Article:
Discovering Santiago in the heart of Dublin (eventually)
Total km on foot: 11.38mi / 18.31km
Towns traveled through: Santry, Coolock, Edenmore, Raheny, Fairview, Temple Bar
Dublin was always the plan. It’s not only a more affordable way to get to Spain than many European cities, it’s also where I flew through on my first Camino. I was excited to be there again.
Due to a scheduling snafu, I had an overnight stay in Dublin plus eight hours to kill before checking in to my AirBnB room (which was fantastic!) for the night. At the insane hour of 6am, my host Rebecca picked me up at the airport and brought me to her and Rob’s place. After a short shower, I even had time to take a quick nap. Just laying down on the bed felt soooo goooood after the trans-Atlantic red-eye.
When my hosts left for work, I set out. My goal was to walk downtown about five miles to St James’ Church, home to the Camino Society Ireland. It’s not far from the Guinness Brewery, and rumor had it that I could receive my very first credential stamp there. I’d printed out a map on Google and planned to return by the same route to be home in time for dinner. I thought walking there would be a breeze. Fortunately, I packed a good attitude.
There was a cool breeze and overcast skies as I set out at 8:30am from Rebecca and Rob’s cozy suburban neighborhood on foot. Within a few minutes, I ran straight into a busy highway and a frightening roundabout with no sidewalks. Cars everywhere. My Google map made it look easy: just walk along the M50 into the heart of Dublin. In reality, it became clear these instructions meant walking along the break-down lane of a major four-lane highway. No way.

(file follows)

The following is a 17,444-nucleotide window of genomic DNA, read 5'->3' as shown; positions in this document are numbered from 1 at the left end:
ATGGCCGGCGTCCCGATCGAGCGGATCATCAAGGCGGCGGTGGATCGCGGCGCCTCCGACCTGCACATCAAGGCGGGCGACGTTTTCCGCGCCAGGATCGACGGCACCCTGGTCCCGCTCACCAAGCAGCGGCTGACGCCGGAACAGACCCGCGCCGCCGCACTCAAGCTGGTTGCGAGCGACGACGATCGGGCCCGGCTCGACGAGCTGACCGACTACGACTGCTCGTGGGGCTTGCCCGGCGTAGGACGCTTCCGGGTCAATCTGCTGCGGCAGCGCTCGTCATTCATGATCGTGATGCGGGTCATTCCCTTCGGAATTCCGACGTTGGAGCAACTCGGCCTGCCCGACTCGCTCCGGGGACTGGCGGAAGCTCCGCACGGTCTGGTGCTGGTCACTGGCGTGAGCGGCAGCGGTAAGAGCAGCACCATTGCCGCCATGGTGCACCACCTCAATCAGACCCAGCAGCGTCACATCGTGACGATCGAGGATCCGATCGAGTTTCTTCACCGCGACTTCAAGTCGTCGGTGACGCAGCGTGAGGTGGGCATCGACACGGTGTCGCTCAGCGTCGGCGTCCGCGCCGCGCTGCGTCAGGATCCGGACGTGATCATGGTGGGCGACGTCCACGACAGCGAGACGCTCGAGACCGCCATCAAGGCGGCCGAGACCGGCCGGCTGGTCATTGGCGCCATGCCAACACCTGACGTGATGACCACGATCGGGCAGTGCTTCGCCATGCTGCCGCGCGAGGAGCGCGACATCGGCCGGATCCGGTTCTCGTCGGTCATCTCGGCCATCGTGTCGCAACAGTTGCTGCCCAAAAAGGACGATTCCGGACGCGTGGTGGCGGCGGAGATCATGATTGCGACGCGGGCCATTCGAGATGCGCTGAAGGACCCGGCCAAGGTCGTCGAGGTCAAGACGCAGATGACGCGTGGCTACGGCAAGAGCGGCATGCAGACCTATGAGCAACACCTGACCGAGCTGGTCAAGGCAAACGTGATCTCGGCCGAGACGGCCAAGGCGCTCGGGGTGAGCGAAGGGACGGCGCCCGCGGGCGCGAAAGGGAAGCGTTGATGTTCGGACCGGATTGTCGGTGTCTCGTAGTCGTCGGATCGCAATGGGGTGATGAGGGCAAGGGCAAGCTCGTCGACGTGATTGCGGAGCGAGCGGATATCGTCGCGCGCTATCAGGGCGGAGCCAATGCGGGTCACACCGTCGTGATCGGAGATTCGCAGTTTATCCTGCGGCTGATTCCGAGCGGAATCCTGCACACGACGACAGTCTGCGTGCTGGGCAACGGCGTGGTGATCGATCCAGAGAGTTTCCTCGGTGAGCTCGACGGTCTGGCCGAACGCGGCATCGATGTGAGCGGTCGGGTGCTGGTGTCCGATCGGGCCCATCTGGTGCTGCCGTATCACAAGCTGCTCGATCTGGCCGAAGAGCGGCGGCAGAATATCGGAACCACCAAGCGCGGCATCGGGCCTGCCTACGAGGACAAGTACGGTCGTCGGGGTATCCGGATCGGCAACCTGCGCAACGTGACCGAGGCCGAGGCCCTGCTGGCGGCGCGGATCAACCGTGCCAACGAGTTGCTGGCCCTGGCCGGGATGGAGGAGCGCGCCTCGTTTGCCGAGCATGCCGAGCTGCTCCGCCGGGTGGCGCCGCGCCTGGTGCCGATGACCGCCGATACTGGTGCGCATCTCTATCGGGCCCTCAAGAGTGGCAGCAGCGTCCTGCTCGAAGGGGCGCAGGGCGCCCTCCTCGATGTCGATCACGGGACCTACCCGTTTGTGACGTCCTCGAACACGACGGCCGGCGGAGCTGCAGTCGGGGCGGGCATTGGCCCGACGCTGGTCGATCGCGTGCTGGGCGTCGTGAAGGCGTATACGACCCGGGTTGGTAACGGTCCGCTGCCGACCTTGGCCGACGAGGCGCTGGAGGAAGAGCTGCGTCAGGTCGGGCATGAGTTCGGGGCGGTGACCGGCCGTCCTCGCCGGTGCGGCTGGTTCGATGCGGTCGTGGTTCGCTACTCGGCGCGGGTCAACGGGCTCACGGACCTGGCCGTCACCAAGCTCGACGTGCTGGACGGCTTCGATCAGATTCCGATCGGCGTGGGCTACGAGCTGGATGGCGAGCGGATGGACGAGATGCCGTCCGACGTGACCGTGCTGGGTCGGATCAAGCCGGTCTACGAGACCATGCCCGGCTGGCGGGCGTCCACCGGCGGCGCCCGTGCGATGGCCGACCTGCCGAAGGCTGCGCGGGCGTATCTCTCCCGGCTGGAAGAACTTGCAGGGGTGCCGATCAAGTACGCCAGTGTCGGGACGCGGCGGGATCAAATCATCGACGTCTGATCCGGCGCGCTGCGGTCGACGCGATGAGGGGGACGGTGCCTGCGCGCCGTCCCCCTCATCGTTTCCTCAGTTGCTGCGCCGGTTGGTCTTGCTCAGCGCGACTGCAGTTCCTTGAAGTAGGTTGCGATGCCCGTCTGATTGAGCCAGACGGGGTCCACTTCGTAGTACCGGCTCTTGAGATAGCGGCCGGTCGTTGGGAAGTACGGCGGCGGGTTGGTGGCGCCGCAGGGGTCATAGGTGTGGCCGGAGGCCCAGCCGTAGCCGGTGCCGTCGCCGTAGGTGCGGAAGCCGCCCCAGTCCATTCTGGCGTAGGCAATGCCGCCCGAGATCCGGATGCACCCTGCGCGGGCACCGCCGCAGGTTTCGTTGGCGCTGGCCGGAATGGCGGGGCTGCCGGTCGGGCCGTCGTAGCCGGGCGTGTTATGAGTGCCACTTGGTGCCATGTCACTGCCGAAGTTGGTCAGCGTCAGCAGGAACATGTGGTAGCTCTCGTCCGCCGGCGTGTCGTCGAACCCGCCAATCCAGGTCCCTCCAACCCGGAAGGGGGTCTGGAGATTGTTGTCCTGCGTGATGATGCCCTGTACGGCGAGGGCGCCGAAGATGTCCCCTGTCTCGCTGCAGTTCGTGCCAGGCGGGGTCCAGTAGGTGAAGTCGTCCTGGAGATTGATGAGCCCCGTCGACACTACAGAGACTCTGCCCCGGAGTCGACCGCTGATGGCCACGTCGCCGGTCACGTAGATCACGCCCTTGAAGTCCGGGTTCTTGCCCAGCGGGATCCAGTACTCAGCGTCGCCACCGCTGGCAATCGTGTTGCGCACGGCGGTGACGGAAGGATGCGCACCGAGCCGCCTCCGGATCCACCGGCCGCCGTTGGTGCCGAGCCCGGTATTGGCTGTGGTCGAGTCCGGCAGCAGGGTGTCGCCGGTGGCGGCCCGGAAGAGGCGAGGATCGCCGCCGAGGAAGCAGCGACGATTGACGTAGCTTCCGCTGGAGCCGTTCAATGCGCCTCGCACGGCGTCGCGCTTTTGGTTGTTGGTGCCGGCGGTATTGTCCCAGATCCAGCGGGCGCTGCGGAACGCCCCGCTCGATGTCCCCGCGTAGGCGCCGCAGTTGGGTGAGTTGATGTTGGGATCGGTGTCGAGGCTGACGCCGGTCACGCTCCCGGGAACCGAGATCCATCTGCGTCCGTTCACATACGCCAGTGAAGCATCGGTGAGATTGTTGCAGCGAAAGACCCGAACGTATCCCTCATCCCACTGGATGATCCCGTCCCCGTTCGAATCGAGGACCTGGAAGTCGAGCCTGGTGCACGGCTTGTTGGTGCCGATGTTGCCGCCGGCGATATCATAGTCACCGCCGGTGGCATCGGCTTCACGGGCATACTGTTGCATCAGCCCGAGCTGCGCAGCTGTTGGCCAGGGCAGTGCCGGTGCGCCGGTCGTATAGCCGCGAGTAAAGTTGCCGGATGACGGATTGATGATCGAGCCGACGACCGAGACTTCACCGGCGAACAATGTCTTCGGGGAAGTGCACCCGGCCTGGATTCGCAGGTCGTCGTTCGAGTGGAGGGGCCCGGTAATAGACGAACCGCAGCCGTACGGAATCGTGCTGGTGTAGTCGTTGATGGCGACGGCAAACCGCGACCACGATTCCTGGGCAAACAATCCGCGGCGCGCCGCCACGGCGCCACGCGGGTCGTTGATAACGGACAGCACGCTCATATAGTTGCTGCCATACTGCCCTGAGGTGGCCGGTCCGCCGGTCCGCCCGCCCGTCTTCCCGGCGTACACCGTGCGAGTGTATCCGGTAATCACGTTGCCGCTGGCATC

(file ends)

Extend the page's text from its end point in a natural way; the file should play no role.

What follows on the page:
At a break in traffic, I fled across the roundabout onto the grass. There, I took stock. A more peaceful-looking street went in the opposite direction to the M50. I wasn’t sure where it led, but it was a better alternative to death! On this less-busy route, I passed a church, a sports field, and several corporation complexes. I was one of many people out walking—some with their little dogs, others headed to school in identical well-pressed uniforms, others in professional outfits talking on cell phones. How novel to be among other walkers.
Periodically, I’d look at my map for insight, but I had no idea where I was. Maybe I was headed south toward town. Eventually, I asked an older woman with a little dog on a leash how to get to Dublin city. She looked at me quizzically—first for my odd accent, then for the oddity of the question—and said, “Well, dear, you take the bus!”
“No, no,” I explained. “I want to walk there. I’m trying to walk to Saint James’ church.”
The expression on her face gave me no hope. She didn’t know how to direct me. “Good luck, then,” she said. Undaunted, I continued.